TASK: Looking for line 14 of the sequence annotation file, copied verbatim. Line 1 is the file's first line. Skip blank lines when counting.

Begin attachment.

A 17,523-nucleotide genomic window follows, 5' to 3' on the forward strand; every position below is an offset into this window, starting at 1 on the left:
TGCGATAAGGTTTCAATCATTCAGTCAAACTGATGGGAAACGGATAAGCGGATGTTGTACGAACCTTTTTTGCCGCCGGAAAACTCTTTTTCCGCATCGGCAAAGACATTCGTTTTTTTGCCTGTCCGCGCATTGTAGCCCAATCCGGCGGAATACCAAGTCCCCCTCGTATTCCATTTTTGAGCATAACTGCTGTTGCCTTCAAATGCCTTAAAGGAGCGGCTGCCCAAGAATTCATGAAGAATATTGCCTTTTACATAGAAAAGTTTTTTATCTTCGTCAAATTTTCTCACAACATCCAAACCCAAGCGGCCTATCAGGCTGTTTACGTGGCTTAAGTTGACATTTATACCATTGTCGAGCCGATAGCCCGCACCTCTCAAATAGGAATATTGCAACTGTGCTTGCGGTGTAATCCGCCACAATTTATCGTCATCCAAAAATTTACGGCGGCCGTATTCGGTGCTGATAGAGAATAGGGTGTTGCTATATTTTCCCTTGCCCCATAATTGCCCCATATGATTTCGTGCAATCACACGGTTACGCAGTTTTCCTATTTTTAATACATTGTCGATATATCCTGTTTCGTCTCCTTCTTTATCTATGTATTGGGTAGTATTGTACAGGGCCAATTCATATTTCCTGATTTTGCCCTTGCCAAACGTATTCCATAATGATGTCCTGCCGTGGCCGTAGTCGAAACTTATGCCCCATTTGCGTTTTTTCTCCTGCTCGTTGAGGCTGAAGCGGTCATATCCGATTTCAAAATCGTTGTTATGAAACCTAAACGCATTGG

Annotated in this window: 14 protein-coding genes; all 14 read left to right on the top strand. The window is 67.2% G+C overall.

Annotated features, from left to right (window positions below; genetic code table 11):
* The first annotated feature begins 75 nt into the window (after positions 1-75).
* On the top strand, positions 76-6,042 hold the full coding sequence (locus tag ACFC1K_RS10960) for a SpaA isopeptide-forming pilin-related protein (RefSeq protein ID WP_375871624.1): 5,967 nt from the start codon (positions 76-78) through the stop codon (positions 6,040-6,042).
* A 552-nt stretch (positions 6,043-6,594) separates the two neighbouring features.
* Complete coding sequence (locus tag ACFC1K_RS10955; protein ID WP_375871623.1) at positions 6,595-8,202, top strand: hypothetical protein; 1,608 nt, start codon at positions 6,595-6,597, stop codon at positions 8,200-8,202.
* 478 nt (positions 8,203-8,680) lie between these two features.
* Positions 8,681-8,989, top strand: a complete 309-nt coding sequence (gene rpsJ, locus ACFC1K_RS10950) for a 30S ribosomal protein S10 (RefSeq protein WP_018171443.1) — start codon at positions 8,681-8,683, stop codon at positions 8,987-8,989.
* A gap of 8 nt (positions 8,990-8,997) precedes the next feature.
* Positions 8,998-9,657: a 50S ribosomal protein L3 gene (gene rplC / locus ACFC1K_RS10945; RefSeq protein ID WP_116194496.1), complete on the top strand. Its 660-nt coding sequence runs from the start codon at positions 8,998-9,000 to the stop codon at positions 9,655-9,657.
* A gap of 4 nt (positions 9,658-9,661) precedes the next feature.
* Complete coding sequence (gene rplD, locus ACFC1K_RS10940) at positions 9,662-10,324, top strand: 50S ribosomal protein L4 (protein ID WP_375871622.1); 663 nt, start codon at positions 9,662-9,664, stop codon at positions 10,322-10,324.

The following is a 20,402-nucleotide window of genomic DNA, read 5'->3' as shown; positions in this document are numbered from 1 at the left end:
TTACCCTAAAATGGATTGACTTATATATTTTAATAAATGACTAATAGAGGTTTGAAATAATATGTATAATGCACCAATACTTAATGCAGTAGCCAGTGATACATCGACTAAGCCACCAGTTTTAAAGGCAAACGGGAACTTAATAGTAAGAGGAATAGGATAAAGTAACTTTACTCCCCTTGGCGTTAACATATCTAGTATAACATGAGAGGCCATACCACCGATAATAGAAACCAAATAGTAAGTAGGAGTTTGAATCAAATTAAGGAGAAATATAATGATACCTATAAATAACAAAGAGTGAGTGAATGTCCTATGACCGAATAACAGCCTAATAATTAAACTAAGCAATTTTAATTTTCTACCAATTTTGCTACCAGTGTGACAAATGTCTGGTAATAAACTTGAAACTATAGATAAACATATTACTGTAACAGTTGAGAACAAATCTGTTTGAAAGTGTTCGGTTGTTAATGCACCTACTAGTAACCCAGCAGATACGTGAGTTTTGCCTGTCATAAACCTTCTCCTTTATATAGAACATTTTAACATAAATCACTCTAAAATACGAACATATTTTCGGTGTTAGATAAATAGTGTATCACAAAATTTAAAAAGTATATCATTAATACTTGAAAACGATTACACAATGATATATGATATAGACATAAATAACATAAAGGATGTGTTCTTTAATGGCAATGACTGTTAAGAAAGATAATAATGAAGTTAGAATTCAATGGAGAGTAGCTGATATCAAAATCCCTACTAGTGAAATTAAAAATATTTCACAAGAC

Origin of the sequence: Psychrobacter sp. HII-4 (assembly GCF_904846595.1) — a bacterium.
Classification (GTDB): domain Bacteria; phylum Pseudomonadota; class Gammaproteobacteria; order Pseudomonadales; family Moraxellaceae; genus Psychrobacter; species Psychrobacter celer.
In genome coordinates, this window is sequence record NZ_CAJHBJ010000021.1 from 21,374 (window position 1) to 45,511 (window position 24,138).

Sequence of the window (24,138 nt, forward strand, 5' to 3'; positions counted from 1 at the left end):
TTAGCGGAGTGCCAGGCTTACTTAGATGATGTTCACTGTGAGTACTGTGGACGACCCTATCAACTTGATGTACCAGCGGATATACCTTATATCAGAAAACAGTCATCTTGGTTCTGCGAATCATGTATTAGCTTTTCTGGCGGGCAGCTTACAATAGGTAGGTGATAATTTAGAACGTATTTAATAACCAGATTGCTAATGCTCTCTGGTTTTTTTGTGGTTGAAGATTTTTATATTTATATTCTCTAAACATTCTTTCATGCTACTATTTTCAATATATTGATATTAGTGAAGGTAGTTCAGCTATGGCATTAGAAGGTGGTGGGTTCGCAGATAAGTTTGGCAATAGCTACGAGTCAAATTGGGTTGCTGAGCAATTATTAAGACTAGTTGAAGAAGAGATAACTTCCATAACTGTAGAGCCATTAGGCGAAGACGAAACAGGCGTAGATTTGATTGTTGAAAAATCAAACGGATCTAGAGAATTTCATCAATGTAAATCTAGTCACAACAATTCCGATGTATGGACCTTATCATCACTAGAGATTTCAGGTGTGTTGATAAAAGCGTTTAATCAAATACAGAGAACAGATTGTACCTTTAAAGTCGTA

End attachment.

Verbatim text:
* Complete coding sequence (gene rplD, locus ACFC1K_RS10940) at positions 9,662-10,324, top strand: 50S ribosomal protein L4 (protein ID WP_375871622.1); 663 nt, start codon at positions 9,662-9,664, stop codon at positions 10,322-10,324.